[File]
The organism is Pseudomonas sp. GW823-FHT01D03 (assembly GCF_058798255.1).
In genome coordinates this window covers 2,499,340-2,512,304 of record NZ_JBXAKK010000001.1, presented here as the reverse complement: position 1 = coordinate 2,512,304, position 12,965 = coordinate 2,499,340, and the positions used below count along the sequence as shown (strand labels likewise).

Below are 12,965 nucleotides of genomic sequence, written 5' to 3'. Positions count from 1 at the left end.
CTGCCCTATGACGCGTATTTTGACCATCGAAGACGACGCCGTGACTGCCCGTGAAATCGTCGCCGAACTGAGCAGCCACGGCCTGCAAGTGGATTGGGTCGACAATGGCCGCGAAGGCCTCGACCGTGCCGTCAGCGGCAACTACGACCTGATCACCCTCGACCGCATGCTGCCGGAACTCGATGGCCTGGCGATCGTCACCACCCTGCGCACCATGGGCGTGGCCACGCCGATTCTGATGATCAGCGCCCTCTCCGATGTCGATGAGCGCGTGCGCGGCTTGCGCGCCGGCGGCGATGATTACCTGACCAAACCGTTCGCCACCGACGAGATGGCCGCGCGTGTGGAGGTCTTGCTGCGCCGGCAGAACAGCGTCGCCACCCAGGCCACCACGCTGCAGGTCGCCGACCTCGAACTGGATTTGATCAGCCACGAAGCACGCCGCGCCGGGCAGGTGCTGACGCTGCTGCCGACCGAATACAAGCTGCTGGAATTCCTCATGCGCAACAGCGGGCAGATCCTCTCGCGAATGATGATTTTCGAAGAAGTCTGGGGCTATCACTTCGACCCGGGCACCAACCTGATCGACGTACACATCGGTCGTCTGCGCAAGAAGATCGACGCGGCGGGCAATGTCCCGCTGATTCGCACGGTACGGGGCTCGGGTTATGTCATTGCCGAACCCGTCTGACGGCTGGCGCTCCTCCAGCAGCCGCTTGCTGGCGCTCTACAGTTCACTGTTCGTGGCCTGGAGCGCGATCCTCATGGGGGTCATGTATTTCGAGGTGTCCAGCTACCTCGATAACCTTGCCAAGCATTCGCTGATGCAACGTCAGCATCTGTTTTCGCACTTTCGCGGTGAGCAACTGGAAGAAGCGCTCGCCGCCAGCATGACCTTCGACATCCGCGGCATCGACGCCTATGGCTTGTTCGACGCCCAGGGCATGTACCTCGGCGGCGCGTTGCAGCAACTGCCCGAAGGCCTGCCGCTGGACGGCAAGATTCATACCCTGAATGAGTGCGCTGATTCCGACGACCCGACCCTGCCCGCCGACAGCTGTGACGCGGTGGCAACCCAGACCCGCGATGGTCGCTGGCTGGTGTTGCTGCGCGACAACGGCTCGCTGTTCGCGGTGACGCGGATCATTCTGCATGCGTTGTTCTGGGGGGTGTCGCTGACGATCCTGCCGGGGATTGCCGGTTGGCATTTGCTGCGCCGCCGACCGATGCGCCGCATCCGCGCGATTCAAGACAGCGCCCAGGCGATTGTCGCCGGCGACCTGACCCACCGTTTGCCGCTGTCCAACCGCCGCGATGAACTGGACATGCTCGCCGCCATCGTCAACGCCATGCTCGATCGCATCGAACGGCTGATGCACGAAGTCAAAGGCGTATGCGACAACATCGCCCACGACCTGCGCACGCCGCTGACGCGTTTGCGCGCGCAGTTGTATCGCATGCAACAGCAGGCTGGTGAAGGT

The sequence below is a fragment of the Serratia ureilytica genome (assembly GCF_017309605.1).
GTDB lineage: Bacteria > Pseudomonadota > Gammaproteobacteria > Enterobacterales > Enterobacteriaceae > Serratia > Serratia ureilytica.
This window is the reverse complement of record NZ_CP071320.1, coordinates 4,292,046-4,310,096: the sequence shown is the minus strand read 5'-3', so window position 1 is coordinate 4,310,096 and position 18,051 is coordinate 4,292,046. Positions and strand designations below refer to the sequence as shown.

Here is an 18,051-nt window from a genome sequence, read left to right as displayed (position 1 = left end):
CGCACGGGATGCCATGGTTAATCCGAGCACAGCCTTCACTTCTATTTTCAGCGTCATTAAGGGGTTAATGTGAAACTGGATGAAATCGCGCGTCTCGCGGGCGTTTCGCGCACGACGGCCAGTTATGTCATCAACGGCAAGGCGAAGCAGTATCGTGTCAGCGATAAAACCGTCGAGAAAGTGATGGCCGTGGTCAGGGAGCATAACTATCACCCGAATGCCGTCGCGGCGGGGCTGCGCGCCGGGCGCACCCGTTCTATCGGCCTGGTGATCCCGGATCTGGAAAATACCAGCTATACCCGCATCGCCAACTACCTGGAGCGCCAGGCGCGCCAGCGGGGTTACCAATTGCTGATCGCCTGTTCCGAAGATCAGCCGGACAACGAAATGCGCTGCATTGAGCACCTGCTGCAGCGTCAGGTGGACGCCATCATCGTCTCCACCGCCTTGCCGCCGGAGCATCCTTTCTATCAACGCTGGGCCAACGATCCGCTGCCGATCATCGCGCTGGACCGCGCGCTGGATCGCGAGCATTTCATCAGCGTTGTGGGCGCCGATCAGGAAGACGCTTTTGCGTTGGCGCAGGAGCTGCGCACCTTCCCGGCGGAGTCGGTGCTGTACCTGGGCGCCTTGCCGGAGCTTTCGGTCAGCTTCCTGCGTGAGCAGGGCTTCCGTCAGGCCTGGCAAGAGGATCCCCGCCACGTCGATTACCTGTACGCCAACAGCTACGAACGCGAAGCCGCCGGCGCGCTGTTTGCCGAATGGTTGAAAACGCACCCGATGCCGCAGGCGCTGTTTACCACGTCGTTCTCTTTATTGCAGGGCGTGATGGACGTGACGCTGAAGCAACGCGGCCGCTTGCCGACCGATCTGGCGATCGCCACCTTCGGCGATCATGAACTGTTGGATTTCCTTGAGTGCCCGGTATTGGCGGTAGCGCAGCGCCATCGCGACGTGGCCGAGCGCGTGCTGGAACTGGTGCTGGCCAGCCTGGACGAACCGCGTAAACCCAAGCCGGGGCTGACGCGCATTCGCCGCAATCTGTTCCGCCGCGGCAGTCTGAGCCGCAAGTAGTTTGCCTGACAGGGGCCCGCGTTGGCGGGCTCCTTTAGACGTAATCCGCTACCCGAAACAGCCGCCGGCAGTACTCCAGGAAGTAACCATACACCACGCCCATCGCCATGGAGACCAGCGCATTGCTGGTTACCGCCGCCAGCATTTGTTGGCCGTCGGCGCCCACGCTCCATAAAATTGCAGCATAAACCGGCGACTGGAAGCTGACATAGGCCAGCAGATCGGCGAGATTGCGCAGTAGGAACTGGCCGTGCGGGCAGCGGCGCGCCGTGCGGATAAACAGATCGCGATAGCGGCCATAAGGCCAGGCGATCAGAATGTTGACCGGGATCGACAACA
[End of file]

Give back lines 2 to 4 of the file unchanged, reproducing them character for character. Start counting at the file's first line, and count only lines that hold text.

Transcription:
In genome coordinates this window covers 2,499,340-2,512,304 of record NZ_JBXAKK010000001.1, presented here as the reverse complement: position 1 = coordinate 2,512,304, position 12,965 = coordinate 2,499,340, and the positions used below count along the sequence as shown (strand labels likewise).

Below are 12,965 nucleotides of genomic sequence, written 5' to 3'. Positions count from 1 at the left end.
CTGCCCTATGACGCGTATTTTGACCATCGAAGACGACGCCGTGACTGCCCGTGAAATCGTCGCCGAACTGAGCAGCCACGGCCTGCAAGTGGATTGGGTCGACAATGGCCGCGAAGGCCTCGACCGTGCCGTCAGCGGCAACTACGACCTGATCACCCTCGACCGCATGCTGCCGGAACTCGATGGCCTGGCGATCGTCACCACCCTGCGCACCATGGGCGTGGCCACGCCGATTCTGATGATCAGCGCCCTCTCCGATGTCGATGAGCGCGTGCGCGGCTTGCGCGCCGGCGGCGATGATTACCTGACCAAACCGTTCGCCACCGACGAGATGGCCGCGCGTGTGGAGGTCTTGCTGCGCCGGCAGAACAGCGTCGCCACCCAGGCCACCACGCTGCAGGTCGCCGACCTCGAACTGGATTTGATCAGCCACGAAGCACGCCGCGCCGGGCAGGTGCTGACGCTGCTGCCGACCGAATACAAGCTGCTGGAATTCCTCATGCGCAACAGCGGGCAGATCCTCTCGCGAATGATGATTTTCGAAGAAGTCTGGGGCTATCACTTCGACCCGGGCACCAACCTGATCGACGTACACATCGGTCGTCTGCGCAAGAAGATCGACGCGGCGGGCAATGTCCCGCTGATTCGCACGGTACGGGGCTCGGGTTATGTCATTGCCGAACCCGTCTGACGGCTGGCGCTCCTCCAGCAGCCGCTTGCTGGCGCTCTACAGTTCACTGTTCGTGGCCTGGAGCGCGATCCTCATGGGGGTCATGTATTTCGAGGTGTCCAGCTACCTCGATAACCTTGCCAAGCATTCGCTGATGCAACGTCAGCATCTGTTTTCGCACTTTCGCGGTGAGCAACTGGAAGAAGCGCTCGCCGCCAGCATGACCTTCGACATCCGCGGCATCGACGCCTATGGCTTGTTCGACGCCCAGGGCATGTACCTCGGCGGCGCGTTGCAGCAACTGCCCGAAGGCCTGCCGCTGGACGGCAAGATTCATACCCTGAATGAGTGCGCTGATTCCGACGACCCGACCCTGCCCGCCGACAGCTGTGACGCGGTGGCAACCCAGACCCGCGATGGTCGCTGGCTGGTGTTGCTGCGCGACAACGGCTCGCTGTTCGCGGTGACGCGGATCATTCTGCATGCGTTGTTCTGGGGGGTGTCGCTGACGATCCTGCCGGGGATTGCCGGTTGGCATTTGCTGCGCCGCCGACCGATGCGCCGCATCCGCGCGATTCAAGACAGCGCCCAGGCGATTGTCGCCGGCGACCTGACCCACCGTTTGCCGCTGTCCAACCGCCGCGATGAACTGGACATGCTCGCCGCCATCGTCAACGCCATGCTCGATCGCATCGAACGGCTGATGCACGAAGTCAAAGGCGTATGCGACAACATCGCCCACGACCTGCGCACGCCGCTGACGCGTTTGCGCGCGCAGTTGTATCGCATGCAACAGCAGGCTGGTGAAGGT